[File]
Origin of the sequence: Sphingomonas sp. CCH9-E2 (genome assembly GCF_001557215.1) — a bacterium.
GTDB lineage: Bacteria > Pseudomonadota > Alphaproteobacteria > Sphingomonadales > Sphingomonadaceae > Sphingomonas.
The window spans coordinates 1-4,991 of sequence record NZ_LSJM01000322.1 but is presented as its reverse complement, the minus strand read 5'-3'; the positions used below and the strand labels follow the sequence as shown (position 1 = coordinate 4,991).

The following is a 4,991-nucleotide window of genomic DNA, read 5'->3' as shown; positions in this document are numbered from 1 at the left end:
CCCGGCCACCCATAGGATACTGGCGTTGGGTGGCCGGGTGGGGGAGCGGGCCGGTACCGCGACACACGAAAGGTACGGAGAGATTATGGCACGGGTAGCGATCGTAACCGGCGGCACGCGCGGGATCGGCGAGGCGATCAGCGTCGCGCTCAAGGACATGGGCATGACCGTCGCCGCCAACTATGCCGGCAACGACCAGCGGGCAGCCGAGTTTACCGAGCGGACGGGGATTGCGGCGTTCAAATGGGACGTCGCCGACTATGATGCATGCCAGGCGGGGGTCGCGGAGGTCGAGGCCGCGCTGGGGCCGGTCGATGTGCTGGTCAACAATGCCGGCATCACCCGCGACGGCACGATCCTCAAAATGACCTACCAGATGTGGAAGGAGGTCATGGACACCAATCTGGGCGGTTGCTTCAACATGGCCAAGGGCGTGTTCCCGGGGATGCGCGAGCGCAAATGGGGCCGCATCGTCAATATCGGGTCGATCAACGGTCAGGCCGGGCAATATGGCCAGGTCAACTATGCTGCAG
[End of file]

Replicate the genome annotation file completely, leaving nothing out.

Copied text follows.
Origin of the sequence: Sphingomonas sp. CCH9-E2 (genome assembly GCF_001557215.1) — a bacterium.
GTDB lineage: Bacteria > Pseudomonadota > Alphaproteobacteria > Sphingomonadales > Sphingomonadaceae > Sphingomonas.
The window spans coordinates 1-4,991 of sequence record NZ_LSJM01000322.1 but is presented as its reverse complement, the minus strand read 5'-3'; the positions used below and the strand labels follow the sequence as shown (position 1 = coordinate 4,991).

The following is a 4,991-nucleotide window of genomic DNA, read 5'->3' as shown; positions in this document are numbered from 1 at the left end:
CCCGGCCACCCATAGGATACTGGCGTTGGGTGGCCGGGTGGGGGAGCGGGCCGGTACCGCGACACACGAAAGGTACGGAGAGATTATGGCACGGGTAGCGATCGTAACCGGCGGCACGCGCGGGATCGGCGAGGCGATCAGCGTCGCGCTCAAGGACATGGGCATGACCGTCGCCGCCAACTATGCCGGCAACGACCAGCGGGCAGCCGAGTTTACCGAGCGGACGGGGATTGCGGCGTTCAAATGGGACGTCGCCGACTATGATGCATGCCAGGCGGGGGTCGCGGAGGTCGAGGCCGCGCTGGGGCCGGTCGATGTGCTGGTCAACAATGCCGGCATCACCCGCGACGGCACGATCCTCAAAATGACCTACCAGATGTGGAAGGAGGTCATGGACACCAATCTGGGCGGTTGCTTCAACATGGCCAAGGGCGTGTTCCCGGGGATGCGCGAGCGCAAATGGGGCCGCATCGTCAATATCGGGTCGATCAACGGTCAGGCCGGGCAATATGGCCAGGTCAACTATGCTGCAG